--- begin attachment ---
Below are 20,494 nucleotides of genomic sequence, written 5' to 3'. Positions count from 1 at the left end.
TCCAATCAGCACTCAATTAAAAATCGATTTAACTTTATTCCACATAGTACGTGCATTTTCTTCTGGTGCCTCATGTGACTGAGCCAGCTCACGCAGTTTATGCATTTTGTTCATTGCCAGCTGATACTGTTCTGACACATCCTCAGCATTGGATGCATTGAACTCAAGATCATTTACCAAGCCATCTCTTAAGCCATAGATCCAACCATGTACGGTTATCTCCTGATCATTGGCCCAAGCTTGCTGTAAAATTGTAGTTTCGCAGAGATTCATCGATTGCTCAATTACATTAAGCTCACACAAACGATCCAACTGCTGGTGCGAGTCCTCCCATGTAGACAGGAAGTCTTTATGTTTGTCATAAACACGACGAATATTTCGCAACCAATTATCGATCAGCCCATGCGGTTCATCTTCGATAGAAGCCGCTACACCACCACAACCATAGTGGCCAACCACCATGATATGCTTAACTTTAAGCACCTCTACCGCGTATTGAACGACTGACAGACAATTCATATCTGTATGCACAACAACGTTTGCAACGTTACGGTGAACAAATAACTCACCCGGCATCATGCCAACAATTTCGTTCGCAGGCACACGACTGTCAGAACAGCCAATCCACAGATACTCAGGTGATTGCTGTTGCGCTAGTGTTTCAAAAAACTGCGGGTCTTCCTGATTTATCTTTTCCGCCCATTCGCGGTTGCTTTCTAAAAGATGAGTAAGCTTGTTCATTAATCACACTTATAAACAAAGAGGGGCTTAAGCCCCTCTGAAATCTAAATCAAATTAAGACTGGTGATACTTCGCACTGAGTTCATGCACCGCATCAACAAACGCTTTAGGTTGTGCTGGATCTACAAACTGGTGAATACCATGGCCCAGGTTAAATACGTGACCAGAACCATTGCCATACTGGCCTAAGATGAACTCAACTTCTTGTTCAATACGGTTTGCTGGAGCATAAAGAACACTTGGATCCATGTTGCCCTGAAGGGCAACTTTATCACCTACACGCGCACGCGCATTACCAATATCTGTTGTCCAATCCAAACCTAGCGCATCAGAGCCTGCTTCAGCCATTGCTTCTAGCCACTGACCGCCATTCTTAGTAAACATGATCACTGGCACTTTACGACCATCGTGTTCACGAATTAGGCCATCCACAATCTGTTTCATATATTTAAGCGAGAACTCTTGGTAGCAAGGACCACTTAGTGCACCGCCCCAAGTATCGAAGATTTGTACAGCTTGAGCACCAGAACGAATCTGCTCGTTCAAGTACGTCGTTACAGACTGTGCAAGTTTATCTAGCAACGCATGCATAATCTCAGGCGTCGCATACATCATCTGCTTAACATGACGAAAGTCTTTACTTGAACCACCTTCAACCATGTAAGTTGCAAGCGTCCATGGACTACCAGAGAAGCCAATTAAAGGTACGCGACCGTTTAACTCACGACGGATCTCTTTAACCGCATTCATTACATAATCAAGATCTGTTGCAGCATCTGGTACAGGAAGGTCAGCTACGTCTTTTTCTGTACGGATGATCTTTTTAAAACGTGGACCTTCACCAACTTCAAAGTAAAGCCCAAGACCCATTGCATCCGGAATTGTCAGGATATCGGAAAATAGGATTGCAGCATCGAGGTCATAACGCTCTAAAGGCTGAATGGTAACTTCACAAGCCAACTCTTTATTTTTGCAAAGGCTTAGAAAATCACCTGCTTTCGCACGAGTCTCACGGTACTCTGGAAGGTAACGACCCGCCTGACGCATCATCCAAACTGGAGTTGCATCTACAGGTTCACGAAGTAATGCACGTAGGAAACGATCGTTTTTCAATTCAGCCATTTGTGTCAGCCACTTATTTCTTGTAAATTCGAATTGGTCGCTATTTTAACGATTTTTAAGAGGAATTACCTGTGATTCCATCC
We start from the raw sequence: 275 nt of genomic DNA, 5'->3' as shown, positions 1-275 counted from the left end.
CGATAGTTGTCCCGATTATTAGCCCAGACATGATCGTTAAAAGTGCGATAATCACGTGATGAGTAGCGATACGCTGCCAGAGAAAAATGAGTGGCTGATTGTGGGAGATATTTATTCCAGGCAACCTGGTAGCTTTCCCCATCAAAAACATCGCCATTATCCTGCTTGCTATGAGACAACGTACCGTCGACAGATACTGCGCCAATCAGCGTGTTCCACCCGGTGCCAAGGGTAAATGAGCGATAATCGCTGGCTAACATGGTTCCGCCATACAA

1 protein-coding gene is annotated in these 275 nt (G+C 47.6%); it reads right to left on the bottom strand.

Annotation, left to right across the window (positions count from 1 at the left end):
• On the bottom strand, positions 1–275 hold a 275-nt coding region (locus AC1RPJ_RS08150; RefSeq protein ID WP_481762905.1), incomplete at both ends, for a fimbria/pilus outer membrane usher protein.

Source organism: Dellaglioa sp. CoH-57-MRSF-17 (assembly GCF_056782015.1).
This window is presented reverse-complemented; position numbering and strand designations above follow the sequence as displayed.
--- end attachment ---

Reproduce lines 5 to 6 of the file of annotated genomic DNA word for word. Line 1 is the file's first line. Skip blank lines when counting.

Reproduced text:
1 protein-coding gene is annotated in these 275 nt (G+C 47.6%); it reads right to left on the bottom strand.

Annotation, left to right across the window (positions count from 1 at the left end):